Thursday, July 1, 2010

Les Courtouriere

On Monday as part of our language and cultural training our instructors took us on a field trip to the local les coutourieres (seamstress) Our instructors have emphasized once we get “to our village” we will need to dress professionally when we go out to meet with people. Our Togolese instructors set a very good example every day on how to dress, and how to act professionally. They are always dressed in very nice African print, Togolese clothes. We can wear the typical PCV attire around our house, and when we go into Lome’ or on in-country trips, but when we are going to meet anyone for business reasons they encourage us to wear professional Togolese clothes. So…as part of our training, we went to the seamstress, and found out all about the styles, how much clothes cost, how long it would take to have them made. Part of the training was to discuss and ask questions about all of this with the coutouriere in French. When we returned from the field trip we were quizzed on our findings, and whether or not we were prepared to go and order one or two African ponya’s for ourselves.

You can find tailors (male) and coutourieres (females) throughout the village(s). This is a well respected profession in Togo. We went on this particular field trip in groups of two or three volunteers, each with one Togolese instructor. Going to the couturiere was also very culturally informational. After we met with the seamstress, and she explained styles and prices, we went next door to a room that had eight to ten young girls, all stationed at very, very, very old sewing machines, or they were hand stitching. They all had nice crisp blue blouses on and dark skirts. It was explained to us that they were apprentices, and that they would apprentice for three years, and then either open their own shop or go to a bigger city like Lome and work for someone. This is a good example of a woman owned business with apprenticeships, that has all of the elements Peace Corps Togo is trying to implement. In some villages we will help a small business like this make more of a profit by teaching the entrepreneur bookkeeping skills or showing them how they might get funding to start an apprenticeship program for local youths. However the courtouriere I visited already had a thriving business and apprenticeship program. She was well established, and very self confident about her business.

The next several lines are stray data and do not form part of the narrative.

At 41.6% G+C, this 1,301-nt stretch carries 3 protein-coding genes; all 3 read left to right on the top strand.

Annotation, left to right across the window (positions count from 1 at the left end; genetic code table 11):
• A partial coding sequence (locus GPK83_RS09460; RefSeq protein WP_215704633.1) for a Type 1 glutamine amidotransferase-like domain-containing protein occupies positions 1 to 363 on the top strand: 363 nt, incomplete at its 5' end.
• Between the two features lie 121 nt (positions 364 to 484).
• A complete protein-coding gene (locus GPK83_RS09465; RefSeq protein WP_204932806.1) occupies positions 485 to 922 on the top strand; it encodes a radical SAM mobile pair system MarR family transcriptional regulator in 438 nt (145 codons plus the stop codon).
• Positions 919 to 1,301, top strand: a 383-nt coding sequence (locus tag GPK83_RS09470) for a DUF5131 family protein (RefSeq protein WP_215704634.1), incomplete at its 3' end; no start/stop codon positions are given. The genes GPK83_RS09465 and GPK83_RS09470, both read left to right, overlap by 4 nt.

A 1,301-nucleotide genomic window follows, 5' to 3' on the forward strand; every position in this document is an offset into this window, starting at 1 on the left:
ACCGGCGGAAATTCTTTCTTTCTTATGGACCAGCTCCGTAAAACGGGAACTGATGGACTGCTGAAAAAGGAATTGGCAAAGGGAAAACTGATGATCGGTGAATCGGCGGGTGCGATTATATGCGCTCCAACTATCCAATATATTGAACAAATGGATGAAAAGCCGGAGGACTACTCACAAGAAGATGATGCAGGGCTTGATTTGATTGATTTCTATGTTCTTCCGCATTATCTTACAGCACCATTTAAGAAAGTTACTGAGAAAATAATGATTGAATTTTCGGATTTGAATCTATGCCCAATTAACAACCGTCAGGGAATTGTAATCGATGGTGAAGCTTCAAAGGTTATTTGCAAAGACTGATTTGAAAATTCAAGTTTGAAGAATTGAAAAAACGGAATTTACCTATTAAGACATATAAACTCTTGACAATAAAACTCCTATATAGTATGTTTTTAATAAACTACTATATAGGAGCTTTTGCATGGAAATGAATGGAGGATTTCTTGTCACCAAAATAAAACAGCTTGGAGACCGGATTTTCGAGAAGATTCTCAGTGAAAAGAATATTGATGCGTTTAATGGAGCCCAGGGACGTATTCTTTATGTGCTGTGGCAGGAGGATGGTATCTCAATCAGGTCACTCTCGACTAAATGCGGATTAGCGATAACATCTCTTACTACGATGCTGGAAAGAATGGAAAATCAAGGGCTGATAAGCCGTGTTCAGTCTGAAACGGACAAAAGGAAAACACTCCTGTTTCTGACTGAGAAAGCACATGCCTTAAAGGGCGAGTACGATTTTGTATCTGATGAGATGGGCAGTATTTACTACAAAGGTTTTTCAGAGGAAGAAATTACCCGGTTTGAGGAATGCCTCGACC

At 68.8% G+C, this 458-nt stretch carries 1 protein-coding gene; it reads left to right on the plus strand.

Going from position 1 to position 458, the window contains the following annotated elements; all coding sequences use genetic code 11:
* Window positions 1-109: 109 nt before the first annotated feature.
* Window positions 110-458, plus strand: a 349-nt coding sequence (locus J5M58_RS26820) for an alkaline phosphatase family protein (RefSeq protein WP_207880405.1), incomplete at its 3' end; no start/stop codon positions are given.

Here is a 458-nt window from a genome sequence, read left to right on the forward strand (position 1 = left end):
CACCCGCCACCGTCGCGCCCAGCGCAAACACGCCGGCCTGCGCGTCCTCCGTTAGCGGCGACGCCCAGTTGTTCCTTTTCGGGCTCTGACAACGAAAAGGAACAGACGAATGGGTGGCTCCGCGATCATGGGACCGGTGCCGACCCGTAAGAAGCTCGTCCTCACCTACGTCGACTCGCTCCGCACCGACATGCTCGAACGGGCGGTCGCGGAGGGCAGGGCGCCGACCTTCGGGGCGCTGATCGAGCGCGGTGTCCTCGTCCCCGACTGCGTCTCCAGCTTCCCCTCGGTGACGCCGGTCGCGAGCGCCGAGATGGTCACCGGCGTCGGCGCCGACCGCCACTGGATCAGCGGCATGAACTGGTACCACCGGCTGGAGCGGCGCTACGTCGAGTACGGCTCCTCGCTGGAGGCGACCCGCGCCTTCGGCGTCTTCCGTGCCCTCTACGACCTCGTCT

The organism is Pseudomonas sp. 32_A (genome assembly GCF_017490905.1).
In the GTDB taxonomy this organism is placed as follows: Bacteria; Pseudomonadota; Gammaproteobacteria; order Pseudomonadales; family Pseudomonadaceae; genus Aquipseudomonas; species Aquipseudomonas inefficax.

Many of the volunteers have already had outfits made, and it is practically required that we get a special Togolese outfit made for our swearing-in on August 5th. I’ve enjoyed seeing the clothes that both the men and women Togolese instructors and professional business people wear. Often the men instructors will wear a full African outfit, long shirt and pants both made of the same fabric with bright colors and African prints, and then often they will wear western slacks and just an African print/tailored shirt. The women usually wear two piece African print outfits; skirts that are usually mid-calf in length, and tops in the same fabric, in a wide variety of styles. This weekend, or early next week I’m going to go to the couturiere and have a couple outfits made. It will be challenging for me to find an African fabric and style that I like. Just like so many new things that I am experiencing, a new way of dressing is a cultural adjustment. There is a little part of me that rebels against losing or temporarily giving up my western identity by becoming more and more part of the new culture that I’m living in. Everyday my life gets more and more immersed into the African culture.

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